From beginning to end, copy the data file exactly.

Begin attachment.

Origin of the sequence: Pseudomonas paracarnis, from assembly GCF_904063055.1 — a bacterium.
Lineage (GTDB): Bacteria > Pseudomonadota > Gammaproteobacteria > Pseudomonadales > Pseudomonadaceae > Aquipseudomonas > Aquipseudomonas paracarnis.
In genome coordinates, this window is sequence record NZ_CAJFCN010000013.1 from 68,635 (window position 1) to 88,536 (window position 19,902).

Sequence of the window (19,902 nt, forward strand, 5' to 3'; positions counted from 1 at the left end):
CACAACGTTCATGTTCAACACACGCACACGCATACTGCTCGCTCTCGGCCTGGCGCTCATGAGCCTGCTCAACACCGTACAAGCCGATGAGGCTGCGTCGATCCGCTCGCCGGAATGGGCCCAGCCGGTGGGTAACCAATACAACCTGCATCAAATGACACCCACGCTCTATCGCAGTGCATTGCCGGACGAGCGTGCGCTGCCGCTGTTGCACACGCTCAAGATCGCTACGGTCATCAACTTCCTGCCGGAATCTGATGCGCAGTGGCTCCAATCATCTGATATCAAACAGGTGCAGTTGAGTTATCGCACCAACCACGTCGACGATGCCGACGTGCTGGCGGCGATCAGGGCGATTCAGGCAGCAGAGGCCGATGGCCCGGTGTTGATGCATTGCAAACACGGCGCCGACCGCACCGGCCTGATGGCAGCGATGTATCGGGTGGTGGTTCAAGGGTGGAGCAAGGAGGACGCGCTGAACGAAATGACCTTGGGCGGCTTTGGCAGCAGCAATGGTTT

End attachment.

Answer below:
Origin of the sequence: Pseudomonas paracarnis, from assembly GCF_904063055.1 — a bacterium.
Lineage (GTDB): Bacteria > Pseudomonadota > Gammaproteobacteria > Pseudomonadales > Pseudomonadaceae > Aquipseudomonas > Aquipseudomonas paracarnis.
In genome coordinates, this window is sequence record NZ_CAJFCN010000013.1 from 68,635 (window position 1) to 88,536 (window position 19,902).

Sequence of the window (19,902 nt, forward strand, 5' to 3'; positions counted from 1 at the left end):
CACAACGTTCATGTTCAACACACGCACACGCATACTGCTCGCTCTCGGCCTGGCGCTCATGAGCCTGCTCAACACCGTACAAGCCGATGAGGCTGCGTCGATCCGCTCGCCGGAATGGGCCCAGCCGGTGGGTAACCAATACAACCTGCATCAAATGACACCCACGCTCTATCGCAGTGCATTGCCGGACGAGCGTGCGCTGCCGCTGTTGCACACGCTCAAGATCGCTACGGTCATCAACTTCCTGCCGGAATCTGATGCGCAGTGGCTCCAATCATCTGATATCAAACAGGTGCAGTTGAGTTATCGCACCAACCACGTCGACGATGCCGACGTGCTGGCGGCGATCAGGGCGATTCAGGCAGCAGAGGCCGATGGCCCGGTGTTGATGCATTGCAAACACGGCGCCGACCGCACCGGCCTGATGGCAGCGATGTATCGGGTGGTGGTTCAAGGGTGGAGCAAGGAGGACGCGCTGAACGAAATGACCTTGGGCGGCTTTGGCAGCAGCAATGGTTT